WILKES-BARRE — Wilkes University will kick off its Henry J. and Linda C. Pownall Lecture in Chemistry on October 19 with a presentation by a 1983 alumnus on the use of machine learning in quantum chemistry.
David Yaron, professor of chemistry at Carnegie Mellon University, will deliver the talk in Room 105 of the Stark Learning Center at 7 p.m. The full title is “Using Machine Learning to Improve Quantum Chemistry and Advance Student Learning”.
“Machine learning” refers to a type of artificial intelligence that results in software that essentially adjusts itself to better accomplish its goal without a person having to reprogram it. The software has algorithms that use historical data of its performance as input to predict new results.
Quantum chemistry studies the properties of molecules and their reactions. According to sciencedirect.com, advances in computing have led chemists to use “quantum chemistry to understand, model, and predict molecular properties and their reactions, properties of nanoscale materials, and reactions and processes taking place in biological systems.” .
A press release about the conference explains that “data science” – amassing and manipulating large amounts of data – or can be applied to improve student learning. “Data science is impacting two distinct research areas that address long-standing challenges in chemistry: quantum chemistry and student learning. Deep machine learning tools can help develop low-cost quantum chemical models that are both fast and computationally accurate. In student learning, open learning initiatives bring together millions of records of how students learn chemistry, which is essential to help improve teaching and learning.
Yaron earned his BS in Chemistry from Wilkes, his Ph.D. from Harvard in 1990, and completed post-doctoral work at MIT. He joined Carnegie Mellon in 1992 and developed quantum chemical methods “for large systems, including in particular organic materials for electronic and photophysical applications”.
Recently, Yaron “worked on ways to incorporate machine learning into quantum chemical models and developed a neural network that performs quantum chemical calculations within the network.” Neural networks are computer programs designed to mimic the way the human brain works by recognizing underlying relationships in sets of data.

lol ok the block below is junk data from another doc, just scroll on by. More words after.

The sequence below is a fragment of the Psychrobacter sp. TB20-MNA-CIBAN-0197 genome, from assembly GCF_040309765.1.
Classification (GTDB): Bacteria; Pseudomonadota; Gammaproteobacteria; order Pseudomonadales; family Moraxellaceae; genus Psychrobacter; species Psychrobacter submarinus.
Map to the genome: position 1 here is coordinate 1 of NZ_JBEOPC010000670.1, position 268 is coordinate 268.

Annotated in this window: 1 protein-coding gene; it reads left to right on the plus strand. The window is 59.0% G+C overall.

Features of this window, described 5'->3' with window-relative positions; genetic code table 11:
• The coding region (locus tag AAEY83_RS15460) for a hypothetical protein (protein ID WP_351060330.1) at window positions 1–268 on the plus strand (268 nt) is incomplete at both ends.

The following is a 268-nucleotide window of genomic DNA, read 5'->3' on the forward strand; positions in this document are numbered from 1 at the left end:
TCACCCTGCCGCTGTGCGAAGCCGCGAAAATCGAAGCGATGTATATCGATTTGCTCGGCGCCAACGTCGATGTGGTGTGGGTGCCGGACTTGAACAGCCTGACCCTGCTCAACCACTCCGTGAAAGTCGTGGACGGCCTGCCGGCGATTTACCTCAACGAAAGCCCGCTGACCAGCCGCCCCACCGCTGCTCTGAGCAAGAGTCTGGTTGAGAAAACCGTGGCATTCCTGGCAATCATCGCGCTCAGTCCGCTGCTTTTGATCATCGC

Yaron also develops and researches educational materials through its ChemCollective project and Open Learning Initiative (OLI) tutorials.
According to chemcollective.org, the goals of the project “are to support a community of instructors interested in improving chemistry education through interactive and engaging online activities.” According to Carnegie Mellon’s website (cmu.edu), Yaron’s open learning initiative “helps provide free resources for teachers in secondary and higher education.” Yaron developed the OLI in response to the shift to online learning during the COVID-19 pandemic to help teachers translate lab work into the virtual environment.
The Chemistry Conference was created thanks to Henry J. and Linda C. Pownall. Henry Pownall graduated from Wilkes in 1967 with a master’s degree in chemistry and received his doctorate in physical chemistry from Northeastern University. He completed postdoctoral fellowships in molecular spectroscopy at the University of Houston and in biochemistry at Baylor College of Medicine.
The conference is free and open to the public. Advance registration is encouraged, but not required. More information is available at wilkes.edu/lectureseries.
Contact Mark Guydish at 570-991-6112 or on Twitter @TLMarkGuydish
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